- Device or apparatus claims that cover the IoT device itself (e.g., components that may be controlled by a processor)
- Method claims that cover the way the IoT device operates
- Method claims that cover the way IoT devices communicate with each other or with other types of devices (e.g., routers, servers)
- Software-style claims that cover the software-implemented processes performed by the IoT device
- Software-style claims that cover processes performed by a remote server (e.g., “in the cloud”) that communicates with the IoT device
- System-level claims that cover multiple IoT devices interacting with each other (e.g., watch and phone; hub and beacons; router and WiFi devices)
For cost reasons, most patent applications contain two to four independent claims, so you can’t always take an exhaustive approach to cover all possible claim types.
How to choose the right claim types for your invention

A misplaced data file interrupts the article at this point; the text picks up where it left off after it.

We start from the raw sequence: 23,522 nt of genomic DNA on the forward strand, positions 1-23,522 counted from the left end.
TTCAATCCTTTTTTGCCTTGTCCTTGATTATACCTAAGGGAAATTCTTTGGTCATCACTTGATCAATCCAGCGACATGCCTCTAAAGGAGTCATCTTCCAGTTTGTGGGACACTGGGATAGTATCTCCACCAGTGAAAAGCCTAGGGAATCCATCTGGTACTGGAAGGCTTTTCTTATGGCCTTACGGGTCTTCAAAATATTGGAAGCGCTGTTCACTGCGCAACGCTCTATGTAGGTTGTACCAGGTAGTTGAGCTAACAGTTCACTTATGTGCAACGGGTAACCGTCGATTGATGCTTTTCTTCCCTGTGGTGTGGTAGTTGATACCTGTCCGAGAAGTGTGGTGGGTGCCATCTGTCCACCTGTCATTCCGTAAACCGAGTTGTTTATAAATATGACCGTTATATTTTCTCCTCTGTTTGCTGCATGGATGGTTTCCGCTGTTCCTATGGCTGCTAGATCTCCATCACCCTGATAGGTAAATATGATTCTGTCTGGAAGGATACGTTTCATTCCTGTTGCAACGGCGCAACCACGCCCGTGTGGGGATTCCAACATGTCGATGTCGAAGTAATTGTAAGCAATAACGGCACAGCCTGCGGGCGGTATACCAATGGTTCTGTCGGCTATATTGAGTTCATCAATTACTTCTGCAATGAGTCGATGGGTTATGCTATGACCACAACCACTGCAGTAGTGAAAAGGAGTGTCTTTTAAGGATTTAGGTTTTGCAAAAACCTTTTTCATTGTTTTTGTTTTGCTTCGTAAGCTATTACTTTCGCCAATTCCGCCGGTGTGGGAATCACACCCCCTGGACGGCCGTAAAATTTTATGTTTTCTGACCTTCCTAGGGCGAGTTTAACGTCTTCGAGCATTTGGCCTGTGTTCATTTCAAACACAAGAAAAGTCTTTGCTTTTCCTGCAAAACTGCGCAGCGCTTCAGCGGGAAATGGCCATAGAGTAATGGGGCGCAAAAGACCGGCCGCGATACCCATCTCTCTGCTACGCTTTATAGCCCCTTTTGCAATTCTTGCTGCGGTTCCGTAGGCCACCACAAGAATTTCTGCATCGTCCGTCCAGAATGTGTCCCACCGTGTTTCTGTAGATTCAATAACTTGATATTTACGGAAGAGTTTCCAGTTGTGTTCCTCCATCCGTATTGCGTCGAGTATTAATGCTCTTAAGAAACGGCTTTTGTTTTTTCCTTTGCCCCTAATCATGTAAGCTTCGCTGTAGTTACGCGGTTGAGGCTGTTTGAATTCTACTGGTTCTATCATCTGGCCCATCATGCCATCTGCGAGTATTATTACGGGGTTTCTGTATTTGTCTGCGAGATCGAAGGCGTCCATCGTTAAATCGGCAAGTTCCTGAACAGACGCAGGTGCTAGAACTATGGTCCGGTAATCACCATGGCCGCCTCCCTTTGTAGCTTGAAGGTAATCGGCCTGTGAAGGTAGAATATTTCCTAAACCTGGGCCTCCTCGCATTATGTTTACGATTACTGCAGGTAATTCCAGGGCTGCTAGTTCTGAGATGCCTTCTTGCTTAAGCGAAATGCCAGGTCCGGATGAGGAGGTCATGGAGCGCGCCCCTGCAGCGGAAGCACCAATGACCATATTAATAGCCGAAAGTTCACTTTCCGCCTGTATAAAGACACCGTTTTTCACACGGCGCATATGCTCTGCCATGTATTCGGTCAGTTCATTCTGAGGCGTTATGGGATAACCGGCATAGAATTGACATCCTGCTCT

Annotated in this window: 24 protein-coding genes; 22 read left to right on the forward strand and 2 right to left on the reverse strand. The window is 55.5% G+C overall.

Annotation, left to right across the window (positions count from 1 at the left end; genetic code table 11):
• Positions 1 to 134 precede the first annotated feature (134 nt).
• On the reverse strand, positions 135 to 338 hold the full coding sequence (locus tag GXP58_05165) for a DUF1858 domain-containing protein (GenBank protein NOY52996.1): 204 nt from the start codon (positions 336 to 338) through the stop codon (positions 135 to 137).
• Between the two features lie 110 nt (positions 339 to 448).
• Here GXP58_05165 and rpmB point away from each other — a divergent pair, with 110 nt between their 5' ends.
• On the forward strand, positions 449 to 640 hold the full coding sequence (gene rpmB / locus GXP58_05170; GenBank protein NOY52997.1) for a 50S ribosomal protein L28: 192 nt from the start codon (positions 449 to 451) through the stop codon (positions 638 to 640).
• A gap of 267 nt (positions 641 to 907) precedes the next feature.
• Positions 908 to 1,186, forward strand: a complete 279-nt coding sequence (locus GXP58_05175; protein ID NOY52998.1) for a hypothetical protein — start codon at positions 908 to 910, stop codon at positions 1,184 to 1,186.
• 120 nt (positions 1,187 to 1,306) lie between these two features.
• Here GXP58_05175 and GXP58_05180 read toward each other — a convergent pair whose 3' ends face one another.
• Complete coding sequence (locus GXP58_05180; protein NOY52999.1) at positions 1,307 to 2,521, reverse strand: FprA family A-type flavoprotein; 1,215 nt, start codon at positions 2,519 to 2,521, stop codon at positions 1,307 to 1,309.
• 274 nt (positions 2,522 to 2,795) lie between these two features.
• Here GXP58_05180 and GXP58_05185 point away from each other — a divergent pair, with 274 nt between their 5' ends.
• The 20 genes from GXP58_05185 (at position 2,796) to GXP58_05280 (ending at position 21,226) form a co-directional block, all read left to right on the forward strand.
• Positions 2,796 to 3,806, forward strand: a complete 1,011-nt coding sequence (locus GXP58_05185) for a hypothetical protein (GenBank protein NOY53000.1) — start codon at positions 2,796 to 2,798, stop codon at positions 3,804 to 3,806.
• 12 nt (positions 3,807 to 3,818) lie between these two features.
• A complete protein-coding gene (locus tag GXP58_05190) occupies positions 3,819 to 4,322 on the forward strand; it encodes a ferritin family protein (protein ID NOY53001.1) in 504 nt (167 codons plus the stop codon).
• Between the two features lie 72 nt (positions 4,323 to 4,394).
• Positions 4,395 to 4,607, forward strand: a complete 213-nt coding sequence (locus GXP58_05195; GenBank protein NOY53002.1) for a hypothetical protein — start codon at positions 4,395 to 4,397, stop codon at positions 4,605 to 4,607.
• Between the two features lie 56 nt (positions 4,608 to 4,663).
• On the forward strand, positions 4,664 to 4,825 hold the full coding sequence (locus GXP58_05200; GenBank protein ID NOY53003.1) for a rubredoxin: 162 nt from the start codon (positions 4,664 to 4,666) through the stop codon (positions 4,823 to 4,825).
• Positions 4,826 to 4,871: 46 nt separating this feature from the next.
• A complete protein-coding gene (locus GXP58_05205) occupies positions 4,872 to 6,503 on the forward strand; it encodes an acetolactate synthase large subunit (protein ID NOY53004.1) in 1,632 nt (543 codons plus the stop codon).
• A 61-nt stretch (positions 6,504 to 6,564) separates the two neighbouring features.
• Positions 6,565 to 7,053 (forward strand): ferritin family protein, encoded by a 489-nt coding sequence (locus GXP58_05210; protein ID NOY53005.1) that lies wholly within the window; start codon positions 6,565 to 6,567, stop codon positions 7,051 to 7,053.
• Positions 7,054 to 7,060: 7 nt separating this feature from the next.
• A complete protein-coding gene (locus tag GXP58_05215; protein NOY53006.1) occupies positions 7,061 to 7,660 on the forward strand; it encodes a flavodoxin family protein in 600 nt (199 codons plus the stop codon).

To figure out the best type of claims for each particular innovation, consider the following factors:
- Your business model
- If your company sells the actual IoT device, you would often prioritize device claims and method claims the cover how the device operates
- If your company only sells software, prioritize software-style claims
- If your company is a backend service provider, you might prioritize the server side “in the cloud” processes
- Where the point of novelty lies
- If the invention deals with how the IoT device operates, then you might not have a viable claim for server-side functionality
- If the invention is software-implemented, you’ll want to consider software-style claims
- The relative licensing value for each type of claim
- You might be able to license a software claim across multiple different industries (e.g., for operation on multiple different types of devices)
- The identity of the infringer
- The general rule of thumb is that, if you have to choose, you’d rather have a claim that you can assert against your competitor (as opposed to your customer or end users)
Accounting for unexpected prior art
Because there’s a huge amount of innovation in the IoT space right now, it’s possible that during patent prosecution, you might run into prior art that’s currently unknown (e.g., unpublished patent applications). Your claim strategy should take this into account. For example: